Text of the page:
The University of Reading’s Dr. Mark Gasson has an unusual distinction: he’s the first human to become infected with a computer virus. After corrupting a small electronic chip with the malware, the British scientist inserted the device into his hand and was able to pass on the virus to external systems.
The chip itself uses a technology called RFID to send information back and forth. It allows Dr. Gasson to gain access through security doors and activate his cell phone — all of which still sounds odd and futuristic enough though the technology has been used for applications as mundane as paying for drinks in upscale nightclubs already for years.
The whole concept is admittedly a bit of a stunt, but it does address some of the issues we will start to face as implantable electronics become more prevalent and mainstream. When you’re talking about putting a chip inside your body, “blue screen of death” takes on a whole new meaning, as do the potential consequences of hacking and malicious security breaches.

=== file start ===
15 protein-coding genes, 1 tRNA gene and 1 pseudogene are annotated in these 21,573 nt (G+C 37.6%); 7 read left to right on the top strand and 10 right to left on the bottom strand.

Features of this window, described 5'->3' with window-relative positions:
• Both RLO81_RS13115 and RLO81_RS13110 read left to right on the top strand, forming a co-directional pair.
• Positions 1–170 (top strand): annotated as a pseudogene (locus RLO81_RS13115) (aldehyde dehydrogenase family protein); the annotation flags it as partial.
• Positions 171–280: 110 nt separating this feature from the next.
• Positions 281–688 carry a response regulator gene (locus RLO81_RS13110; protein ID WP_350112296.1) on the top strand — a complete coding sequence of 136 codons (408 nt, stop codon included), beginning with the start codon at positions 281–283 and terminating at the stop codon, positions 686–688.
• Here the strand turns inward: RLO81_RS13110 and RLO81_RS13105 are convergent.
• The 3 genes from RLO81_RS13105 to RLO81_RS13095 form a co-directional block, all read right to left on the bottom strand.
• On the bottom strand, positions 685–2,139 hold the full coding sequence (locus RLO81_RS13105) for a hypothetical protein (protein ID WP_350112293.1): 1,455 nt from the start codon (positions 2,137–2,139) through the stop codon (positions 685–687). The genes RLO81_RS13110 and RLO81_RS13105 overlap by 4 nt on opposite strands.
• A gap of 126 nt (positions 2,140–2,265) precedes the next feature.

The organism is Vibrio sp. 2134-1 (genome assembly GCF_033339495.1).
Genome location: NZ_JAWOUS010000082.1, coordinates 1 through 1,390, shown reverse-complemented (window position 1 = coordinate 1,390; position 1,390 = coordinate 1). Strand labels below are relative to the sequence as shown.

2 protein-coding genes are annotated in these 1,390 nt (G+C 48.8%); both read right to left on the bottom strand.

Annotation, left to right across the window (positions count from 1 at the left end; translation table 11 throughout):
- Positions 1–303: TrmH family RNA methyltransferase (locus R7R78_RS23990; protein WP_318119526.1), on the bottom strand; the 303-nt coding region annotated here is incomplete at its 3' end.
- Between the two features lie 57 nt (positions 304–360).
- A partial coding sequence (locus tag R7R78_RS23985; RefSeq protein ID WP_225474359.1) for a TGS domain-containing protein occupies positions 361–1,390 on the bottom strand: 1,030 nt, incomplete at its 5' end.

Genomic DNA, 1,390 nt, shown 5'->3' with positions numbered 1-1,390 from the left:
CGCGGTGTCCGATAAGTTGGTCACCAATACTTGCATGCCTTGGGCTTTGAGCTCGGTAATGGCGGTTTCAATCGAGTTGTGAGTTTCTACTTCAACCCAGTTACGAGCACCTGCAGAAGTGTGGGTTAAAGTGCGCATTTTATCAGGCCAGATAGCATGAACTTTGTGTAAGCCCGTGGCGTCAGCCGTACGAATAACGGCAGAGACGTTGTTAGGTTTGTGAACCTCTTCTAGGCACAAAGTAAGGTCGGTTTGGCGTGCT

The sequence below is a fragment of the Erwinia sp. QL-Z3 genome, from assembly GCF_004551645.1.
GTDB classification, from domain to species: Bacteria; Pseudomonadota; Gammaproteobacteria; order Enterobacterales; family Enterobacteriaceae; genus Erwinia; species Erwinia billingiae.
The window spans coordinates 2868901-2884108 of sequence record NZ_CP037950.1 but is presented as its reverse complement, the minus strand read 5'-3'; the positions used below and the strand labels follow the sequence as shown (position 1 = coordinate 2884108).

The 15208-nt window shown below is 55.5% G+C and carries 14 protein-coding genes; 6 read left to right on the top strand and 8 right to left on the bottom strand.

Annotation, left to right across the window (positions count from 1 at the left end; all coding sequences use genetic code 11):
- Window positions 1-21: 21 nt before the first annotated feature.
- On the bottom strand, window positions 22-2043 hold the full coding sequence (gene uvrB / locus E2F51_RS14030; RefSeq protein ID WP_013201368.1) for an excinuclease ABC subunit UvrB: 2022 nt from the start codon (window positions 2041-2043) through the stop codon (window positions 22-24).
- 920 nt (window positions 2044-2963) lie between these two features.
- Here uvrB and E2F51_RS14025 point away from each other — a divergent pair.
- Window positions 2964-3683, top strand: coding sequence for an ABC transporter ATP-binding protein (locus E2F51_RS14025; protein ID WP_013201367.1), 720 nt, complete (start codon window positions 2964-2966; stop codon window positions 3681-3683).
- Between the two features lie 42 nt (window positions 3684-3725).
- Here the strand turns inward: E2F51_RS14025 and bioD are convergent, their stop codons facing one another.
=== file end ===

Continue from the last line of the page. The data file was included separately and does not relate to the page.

Dr. Gasson himself admits the self-infection is mostly “proof of principle” but warns about the implications of implantable electronics particularly in the realm of medical devices. The fear that hackers could go after your pacemaker isn’t exactly new either, but the risks remain and grow perhaps even more severe as medical implant technology becomes ever more sophisticated.
Check out the video below and let us know what you think of Dr. Gasson’s “infection”: fear-mongering or important warning as we move ever closer to the age of mainstream cybernetics?
Source – Mashable